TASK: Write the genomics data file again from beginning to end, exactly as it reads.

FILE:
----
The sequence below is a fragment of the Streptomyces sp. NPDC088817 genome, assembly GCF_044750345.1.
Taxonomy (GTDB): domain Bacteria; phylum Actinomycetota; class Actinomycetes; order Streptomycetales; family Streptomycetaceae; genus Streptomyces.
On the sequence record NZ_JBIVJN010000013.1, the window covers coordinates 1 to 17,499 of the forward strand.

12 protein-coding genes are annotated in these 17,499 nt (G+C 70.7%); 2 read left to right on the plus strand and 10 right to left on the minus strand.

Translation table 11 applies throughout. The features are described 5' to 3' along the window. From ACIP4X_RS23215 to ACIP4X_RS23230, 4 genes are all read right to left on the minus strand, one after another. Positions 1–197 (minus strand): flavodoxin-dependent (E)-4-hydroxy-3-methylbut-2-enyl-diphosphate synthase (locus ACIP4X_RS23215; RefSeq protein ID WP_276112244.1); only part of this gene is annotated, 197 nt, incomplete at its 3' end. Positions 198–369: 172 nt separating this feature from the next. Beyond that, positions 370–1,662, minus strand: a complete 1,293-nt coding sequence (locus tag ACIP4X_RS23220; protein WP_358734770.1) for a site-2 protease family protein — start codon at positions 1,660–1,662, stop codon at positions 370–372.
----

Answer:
The sequence below is a fragment of the Streptomyces sp. NPDC088817 genome, assembly GCF_044750345.1.
Taxonomy (GTDB): domain Bacteria; phylum Actinomycetota; class Actinomycetes; order Streptomycetales; family Streptomycetaceae; genus Streptomyces.
On the sequence record NZ_JBIVJN010000013.1, the window covers coordinates 1 to 17,499 of the forward strand.

12 protein-coding genes are annotated in these 17,499 nt (G+C 70.7%); 2 read left to right on the plus strand and 10 right to left on the minus strand.

Translation table 11 applies throughout. The features are described 5' to 3' along the window. From ACIP4X_RS23215 to ACIP4X_RS23230, 4 genes are all read right to left on the minus strand, one after another. Positions 1–197 (minus strand): flavodoxin-dependent (E)-4-hydroxy-3-methylbut-2-enyl-diphosphate synthase (locus ACIP4X_RS23215; RefSeq protein ID WP_276112244.1); only part of this gene is annotated, 197 nt, incomplete at its 3' end. Positions 198–369: 172 nt separating this feature from the next. Beyond that, positions 370–1,662, minus strand: a complete 1,293-nt coding sequence (locus tag ACIP4X_RS23220; protein WP_358734770.1) for a site-2 protease family protein — start codon at positions 1,660–1,662, stop codon at positions 370–372.